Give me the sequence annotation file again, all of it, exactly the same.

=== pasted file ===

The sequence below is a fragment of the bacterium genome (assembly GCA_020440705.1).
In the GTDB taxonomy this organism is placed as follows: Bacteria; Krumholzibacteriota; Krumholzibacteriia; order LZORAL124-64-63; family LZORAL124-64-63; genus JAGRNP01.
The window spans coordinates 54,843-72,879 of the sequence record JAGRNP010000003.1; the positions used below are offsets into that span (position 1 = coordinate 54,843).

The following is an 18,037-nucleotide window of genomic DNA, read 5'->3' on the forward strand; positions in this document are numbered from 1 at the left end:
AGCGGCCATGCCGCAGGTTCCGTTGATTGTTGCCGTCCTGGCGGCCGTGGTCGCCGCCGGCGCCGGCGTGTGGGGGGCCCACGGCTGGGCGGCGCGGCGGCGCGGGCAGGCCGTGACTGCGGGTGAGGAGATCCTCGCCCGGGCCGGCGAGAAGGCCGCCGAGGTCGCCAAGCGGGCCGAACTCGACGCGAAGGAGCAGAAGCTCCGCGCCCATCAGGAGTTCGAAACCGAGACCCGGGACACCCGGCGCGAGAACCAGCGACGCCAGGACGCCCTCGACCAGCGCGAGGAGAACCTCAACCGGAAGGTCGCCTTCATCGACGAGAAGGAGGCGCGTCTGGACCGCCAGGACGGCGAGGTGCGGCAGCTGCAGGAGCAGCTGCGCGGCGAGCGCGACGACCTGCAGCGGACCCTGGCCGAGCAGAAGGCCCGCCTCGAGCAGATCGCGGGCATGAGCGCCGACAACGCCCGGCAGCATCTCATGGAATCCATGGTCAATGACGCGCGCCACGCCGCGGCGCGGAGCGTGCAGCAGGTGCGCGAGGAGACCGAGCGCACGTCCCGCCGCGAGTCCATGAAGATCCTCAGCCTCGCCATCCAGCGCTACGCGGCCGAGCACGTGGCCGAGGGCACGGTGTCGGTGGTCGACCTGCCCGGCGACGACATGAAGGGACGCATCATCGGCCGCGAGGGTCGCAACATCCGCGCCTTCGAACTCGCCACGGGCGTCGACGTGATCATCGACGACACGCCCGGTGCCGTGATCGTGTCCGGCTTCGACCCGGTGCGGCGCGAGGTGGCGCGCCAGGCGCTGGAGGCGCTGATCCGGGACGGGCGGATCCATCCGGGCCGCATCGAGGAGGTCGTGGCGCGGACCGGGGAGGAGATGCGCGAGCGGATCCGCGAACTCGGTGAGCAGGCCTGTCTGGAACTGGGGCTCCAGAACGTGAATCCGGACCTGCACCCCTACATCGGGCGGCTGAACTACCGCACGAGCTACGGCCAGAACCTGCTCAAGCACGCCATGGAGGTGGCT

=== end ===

The sequence below is a fragment of the bacterium genome (assembly GCA_020440705.1).
In the GTDB taxonomy this organism is placed as follows: Bacteria; Krumholzibacteriota; Krumholzibacteriia; order LZORAL124-64-63; family LZORAL124-64-63; genus JAGRNP01.
The window spans coordinates 54,843-72,879 of the sequence record JAGRNP010000003.1; the positions used below are offsets into that span (position 1 = coordinate 54,843).

The following is an 18,037-nucleotide window of genomic DNA, read 5'->3' on the forward strand; positions in this document are numbered from 1 at the left end:
AGCGGCCATGCCGCAGGTTCCGTTGATTGTTGCCGTCCTGGCGGCCGTGGTCGCCGCCGGCGCCGGCGTGTGGGGGGCCCACGGCTGGGCGGCGCGGCGGCGCGGGCAGGCCGTGACTGCGGGTGAGGAGATCCTCGCCCGGGCCGGCGAGAAGGCCGCCGAGGTCGCCAAGCGGGCCGAACTCGACGCGAAGGAGCAGAAGCTCCGCGCCCATCAGGAGTTCGAAACCGAGACCCGGGACACCCGGCGCGAGAACCAGCGACGCCAGGACGCCCTCGACCAGCGCGAGGAGAACCTCAACCGGAAGGTCGCCTTCATCGACGAGAAGGAGGCGCGTCTGGACCGCCAGGACGGCGAGGTGCGGCAGCTGCAGGAGCAGCTGCGCGGCGAGCGCGACGACCTGCAGCGGACCCTGGCCGAGCAGAAGGCCCGCCTCGAGCAGATCGCGGGCATGAGCGCCGACAACGCCCGGCAGCATCTCATGGAATCCATGGTCAATGACGCGCGCCACGCCGCGGCGCGGAGCGTGCAGCAGGTGCGCGAGGAGACCGAGCGCACGTCCCGCCGCGAGTCCATGAAGATCCTCAGCCTCGCCATCCAGCGCTACGCGGCCGAGCACGTGGCCGAGGGCACGGTGTCGGTGGTCGACCTGCCCGGCGACGACATGAAGGGACGCATCATCGGCCGCGAGGGTCGCAACATCCGCGCCTTCGAACTCGCCACGGGCGTCGACGTGATCATCGACGACACGCCCGGTGCCGTGATCGTGTCCGGCTTCGACCCGGTGCGGCGCGAGGTGGCGCGCCAGGCGCTGGAGGCGCTGATCCGGGACGGGCGGATCCATCCGGGCCGCATCGAGGAGGTCGTGGCGCGGACCGGGGAGGAGATGCGCGAGCGGATCCGCGAACTCGGTGAGCAGGCCTGTCTGGAACTGGGGCTCCAGAACGTGAATCCGGACCTGCACCCCTACATCGGGCGGCTGAACTACCGCACGAGCTACGGCCAGAACCTGCTCAAGCACGCCATGGAGGTGGCT